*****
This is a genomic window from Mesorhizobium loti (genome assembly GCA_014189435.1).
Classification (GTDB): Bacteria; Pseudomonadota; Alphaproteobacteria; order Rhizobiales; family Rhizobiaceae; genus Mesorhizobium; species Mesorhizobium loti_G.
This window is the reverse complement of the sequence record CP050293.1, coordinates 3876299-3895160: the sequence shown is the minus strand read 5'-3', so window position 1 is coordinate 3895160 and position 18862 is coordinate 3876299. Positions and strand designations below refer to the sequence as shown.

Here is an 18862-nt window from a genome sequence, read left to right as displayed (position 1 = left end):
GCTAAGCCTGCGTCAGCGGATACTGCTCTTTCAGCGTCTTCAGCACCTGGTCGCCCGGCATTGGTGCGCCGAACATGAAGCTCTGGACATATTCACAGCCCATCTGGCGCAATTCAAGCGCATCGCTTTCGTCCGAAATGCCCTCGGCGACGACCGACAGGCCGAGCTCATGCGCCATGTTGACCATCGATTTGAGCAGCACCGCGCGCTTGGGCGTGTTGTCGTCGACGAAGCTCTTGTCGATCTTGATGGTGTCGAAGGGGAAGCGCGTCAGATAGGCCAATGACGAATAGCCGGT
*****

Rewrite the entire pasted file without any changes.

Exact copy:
This is a genomic window from Mesorhizobium loti (genome assembly GCA_014189435.1).
Classification (GTDB): Bacteria; Pseudomonadota; Alphaproteobacteria; order Rhizobiales; family Rhizobiaceae; genus Mesorhizobium; species Mesorhizobium loti_G.
This window is the reverse complement of the sequence record CP050293.1, coordinates 3876299-3895160: the sequence shown is the minus strand read 5'-3', so window position 1 is coordinate 3895160 and position 18862 is coordinate 3876299. Positions and strand designations below refer to the sequence as shown.

Here is an 18862-nt window from a genome sequence, read left to right as displayed (position 1 = left end):
GCTAAGCCTGCGTCAGCGGATACTGCTCTTTCAGCGTCTTCAGCACCTGGTCGCCCGGCATTGGTGCGCCGAACATGAAGCTCTGGACATATTCACAGCCCATCTGGCGCAATTCAAGCGCATCGCTTTCGTCCGAAATGCCCTCGGCGACGACCGACAGGCCGAGCTCATGCGCCATGTTGACCATCGATTTGAGCAGCACCGCGCGCTTGGGCGTGTTGTCGTCGACGAAGCTCTTGTCGATCTTGATGGTGTCGAAGGGGAAGCGCGTCAGATAGGCCAATGACGAATAGCCGGT